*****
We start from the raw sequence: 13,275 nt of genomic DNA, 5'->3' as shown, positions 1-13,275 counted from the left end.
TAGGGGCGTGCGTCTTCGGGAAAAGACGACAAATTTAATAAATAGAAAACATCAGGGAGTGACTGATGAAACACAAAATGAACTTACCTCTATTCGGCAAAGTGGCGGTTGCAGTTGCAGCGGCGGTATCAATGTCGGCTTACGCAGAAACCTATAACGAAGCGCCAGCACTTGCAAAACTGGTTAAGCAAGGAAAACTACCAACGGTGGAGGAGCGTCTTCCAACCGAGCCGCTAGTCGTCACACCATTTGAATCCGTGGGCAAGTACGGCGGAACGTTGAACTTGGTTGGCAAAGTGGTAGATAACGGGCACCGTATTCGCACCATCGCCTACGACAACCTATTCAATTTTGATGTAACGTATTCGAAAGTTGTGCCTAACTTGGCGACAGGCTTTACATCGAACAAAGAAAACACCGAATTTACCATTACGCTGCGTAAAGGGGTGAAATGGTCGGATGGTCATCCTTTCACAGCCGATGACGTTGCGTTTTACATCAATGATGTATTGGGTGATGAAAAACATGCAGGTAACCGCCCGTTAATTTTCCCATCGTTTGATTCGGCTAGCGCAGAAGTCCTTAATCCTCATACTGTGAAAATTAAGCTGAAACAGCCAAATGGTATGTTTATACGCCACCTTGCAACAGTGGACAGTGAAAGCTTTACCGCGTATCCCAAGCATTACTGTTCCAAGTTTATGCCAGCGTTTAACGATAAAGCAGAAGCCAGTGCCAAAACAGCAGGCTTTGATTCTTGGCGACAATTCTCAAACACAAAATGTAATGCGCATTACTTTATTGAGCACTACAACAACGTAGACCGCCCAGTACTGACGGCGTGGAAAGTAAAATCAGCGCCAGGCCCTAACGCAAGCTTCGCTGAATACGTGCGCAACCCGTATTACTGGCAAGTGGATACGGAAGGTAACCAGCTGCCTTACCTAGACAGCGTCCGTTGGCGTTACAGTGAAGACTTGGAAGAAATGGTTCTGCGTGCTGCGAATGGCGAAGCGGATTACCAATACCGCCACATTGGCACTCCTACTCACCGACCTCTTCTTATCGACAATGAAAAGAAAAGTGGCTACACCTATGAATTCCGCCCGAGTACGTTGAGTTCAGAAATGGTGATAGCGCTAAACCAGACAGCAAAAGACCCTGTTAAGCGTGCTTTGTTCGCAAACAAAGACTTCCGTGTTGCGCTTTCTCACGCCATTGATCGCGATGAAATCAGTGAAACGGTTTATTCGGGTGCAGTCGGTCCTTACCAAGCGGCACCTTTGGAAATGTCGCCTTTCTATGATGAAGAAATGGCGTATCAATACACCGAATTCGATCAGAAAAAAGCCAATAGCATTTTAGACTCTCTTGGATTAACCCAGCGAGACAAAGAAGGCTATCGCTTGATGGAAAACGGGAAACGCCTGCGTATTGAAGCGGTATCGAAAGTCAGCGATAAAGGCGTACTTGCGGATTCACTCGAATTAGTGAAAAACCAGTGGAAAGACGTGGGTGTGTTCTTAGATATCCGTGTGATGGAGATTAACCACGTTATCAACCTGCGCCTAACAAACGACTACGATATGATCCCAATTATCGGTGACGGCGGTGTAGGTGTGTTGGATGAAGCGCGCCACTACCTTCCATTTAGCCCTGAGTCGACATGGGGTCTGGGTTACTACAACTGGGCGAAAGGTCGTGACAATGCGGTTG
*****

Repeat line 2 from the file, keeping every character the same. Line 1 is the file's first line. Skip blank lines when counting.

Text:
TAGGGGCGTGCGTCTTCGGGAAAAGACGACAAATTTAATAAATAGAAAACATCAGGGAGTGACTGATGAAACACAAAATGAACTTACCTCTATTCGGCAAAGTGGCGGTTGCAGTTGCAGCGGCGGTATCAATGTCGGCTTACGCAGAAACCTATAACGAAGCGCCAGCACTTGCAAAACTGGTTAAGCAAGGAAAACTACCAACGGTGGAGGAGCGTCTTCCAACCGAGCCGCTAGTCGTCACACCATTTGAATCCGTGGGCAAGTACGGCGGAACGTTGAACTTGGTTGGCAAAGTGGTAGATAACGGGCACCGTATTCGCACCATCGCCTACGACAACCTATTCAATTTTGATGTAACGTATTCGAAAGTTGTGCCTAACTTGGCGACAGGCTTTACATCGAACAAAGAAAACACCGAATTTACCATTACGCTGCGTAAAGGGGTGAAATGGTCGGATGGTCATCCTTTCACAGCCGATGACGTTGCGTTTTACATCAATGATGTATTGGGTGATGAAAAACATGCAGGTAACCGCCCGTTAATTTTCCCATCGTTTGATTCGGCTAGCGCAGAAGTCCTTAATCCTCATACTGTGAAAATTAAGCTGAAACAGCCAAATGGTATGTTTATACGCCACCTTGCAACAGTGGACAGTGAAAGCTTTACCGCGTATCCCAAGCATTACTGTTCCAAGTTTATGCCAGCGTTTAACGATAAAGCAGAAGCCAGTGCCAAAACAGCAGGCTTTGATTCTTGGCGACAATTCTCAAACACAAAATGTAATGCGCATTACTTTATTGAGCACTACAACAACGTAGACCGCCCAGTACTGACGGCGTGGAAAGTAAAATCAGCGCCAGGCCCTAACGCAAGCTTCGCTGAATACGTGCGCAACCCGTATTACTGGCAAGTGGATACGGAAGGTAACCAGCTGCCTTACCTAGACAGCGTCCGTTGGCGTTACAGTGAAGACTTGGAAGAAATGGTTCTGCGTGCTGCGAATGGCGAAGCGGATTACCAATACCGCCACATTGGCACTCCTACTCACCGACCTCTTCTTATCGACAATGAAAAGAAAAGTGGCTACACCTATGAATTCCGCCCGAGTACGTTGAGTTCAGAAATGGTGATAGCGCTAAACCAGACAGCAAAAGACCCTGTTAAGCGTGCTTTGTTCGCAAACAAAGACTTCCGTGTTGCGCTTTCTCACGCCATTGATCGCGATGAAATCAGTGAAACGGTTTATTCGGGTGCAGTCGGTCCTTACCAAGCGGCACCTTTGGAAATGTCGCCTTTCTATGATGAAGAAATGGCGTATCAATACACCGAATTCGATCAGAAAAAAGCCAATAGCATTTTAGACTCTCTTGGATTAACCCAGCGAGACAAAGAAGGCTATCGCTTGATGGAAAACGGGAAACGCCTGCGTATTGAAGCGGTATCGAAAGTCAGCGATAAAGGCGTACTTGCGGATTCACTCGAATTAGTGAAAAACCAGTGGAAAGACGTGGGTGTGTTCTTAGATATCCGTGTGATGGAGATTAACCACGTTATCAACCTGCGCCTAACAAACGACTACGATATGATCCCAATTATCGGTGACGGCGGTGTAGGTGTGTTGGATGAAGCGCGCCACTACCTTCCATTTAGCCCTGAGTCGACATGGGGTCTGGGTTACTACAACTGGGCGAAAGGTCGTGACAATGCGGTTG